…a huge and daunting goal—like a big mountain to climb. It is clear, compelling, and people “get it” right away. A BHAG serves as a unifying focal point of effort, galvanizing people and creating team spirit as people strive toward a finish line. Like the 1960s NASA moon mission, a BHAG captures the imagination and grabs people in the gut.
Simply put, a BHAG is a goal that pushes boundaries and challenges the company to reach ambitious goals. It sits in the same OKR family as a stretch goal, a 10x or “moonshot” goal, or an aspirational goal in that they all seem to defy possibility.
Still, there are differences between BHAGs and these other objective and key results goal-setting techniques. In this resource, we’ll explain what they are as we answer these questions:
- What is an example of a BHAG?
- What’s the main difference between BHAGs and OKRs?
- How can BHAGs complement OKRs?
- What kind of long-term goals are set with BHAGs?
- If I have more questions, where should I send them?
What is an example of a BHAG?
Collins commonly uses the moon mission in the 1960s to explain BHAGs. President John F. Kennedy’s May 25, 1961 exclamation “that this Nation should commit itself to achieving the goal, before this decade is out, of landing a man on the moon and returning him safely to earth” is a great example of a BHAG.
As Jim Collins writes, “The moon mission didn’t need a committee to spend endless hours wordsmithing the goal into a verbose, meaningless, impossible-to-remember ‘mission statement.’”
The world transparently understood: the U.S. would put a man on the moon—and bring him back safely.
What is the main difference between BHAGs and OKRs?
There are a couple of “big” difference between BHAGs and OKRs.
First and foremost is that a BHAG is a long-term goal that changes the very essence of a team’s existence. Because of this, a BHAG will outlive a typical OKR cycle as BHAGs are usually crafted for commitments 10 to 30 years out. For example, Apollo 11 didn’t walk on the moon until 1969.
An OKR cycle, on the other hand, is generally quarterly based within an annual plan.
Another major difference between OKRs and BHAGs is that OKRs don’t always have to be so groundbreaking: they are a means to accomplish your goals and intentions with time-bound and measurable milestones. With OKRs, you can walk on the moon, set sales goals, but also train for a marathon.
How can BHAGs complement OKRS?
A BHAG can help a team re-imagine the industry they are in—to think in leaps versus incrementally. Once your team has a BHAG in mind, OKRs are the particulars on how you will achieve every step towards that reinvention.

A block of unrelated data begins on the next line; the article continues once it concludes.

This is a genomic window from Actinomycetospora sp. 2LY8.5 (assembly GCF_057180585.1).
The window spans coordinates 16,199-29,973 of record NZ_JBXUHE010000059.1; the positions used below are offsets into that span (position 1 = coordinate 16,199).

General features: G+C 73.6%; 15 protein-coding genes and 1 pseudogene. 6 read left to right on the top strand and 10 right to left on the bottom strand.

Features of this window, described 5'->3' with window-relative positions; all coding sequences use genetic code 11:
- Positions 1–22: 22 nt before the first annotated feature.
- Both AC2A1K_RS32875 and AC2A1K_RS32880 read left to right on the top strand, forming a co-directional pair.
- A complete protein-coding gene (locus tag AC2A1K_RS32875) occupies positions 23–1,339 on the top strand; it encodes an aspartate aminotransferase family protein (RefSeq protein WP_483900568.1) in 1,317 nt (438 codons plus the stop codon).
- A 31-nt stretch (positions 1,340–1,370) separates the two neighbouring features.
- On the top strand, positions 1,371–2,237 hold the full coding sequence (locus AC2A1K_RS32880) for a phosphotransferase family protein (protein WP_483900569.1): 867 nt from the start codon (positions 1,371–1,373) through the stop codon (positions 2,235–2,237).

BHAGs differ from the other goal-types in that they are really built for long-term, far out, overarching goals. Something like an aspirational goal, on the other hand, can still be quarterly-based despite its fluidity.
What kind of long-term goals are set with BHAGs?
Classically, there are four different kinds of BHAGs and all of them can be used with OKRs.
A Target-Oriented BHAG is what the moon landing was. But the target can also be quantitative, like the WhatMatters.com team’s goal of helping another 1,000 teams achieve operating excellence through OKRs together.
A Competitive BHAG, also sometimes called “Common Enemy”, is a goal that is directed at beating an agreed upon foe. The moon landing also fits into this as the 20th century was really a space race between the United States and the former Soviet Union. But another example is Nike’s 1960s mission to “Crush Adidas.” However, Competitive BHAGs are a double-edged sword because what happens when you defeat the enemy and become number one?
A Role Model BHAG is where a company picks another business or person and tries to emulate their success. This is best done by smaller, up-and-coming organizations or late joiners to the game. In the 1940s, Stanford made it its mission to become the “Harvard of the West.” By the 1970s, it was jokingly calling Harvard “the Stanford of the East.”
Lastly is the Internal Transformation BHAG, which work best for large, established corporations that seek to reinvent themselves internally. A good example of this is Netflix, a company that uses OKRs and has since the beginning. Netflix had two major transformations throughout its existence. Not only did it switch from an online DVD rental store to majority streaming in the mid-2000s, it again recreated itself in 2013 when it started offering original content with its debut series “House of Cards.”
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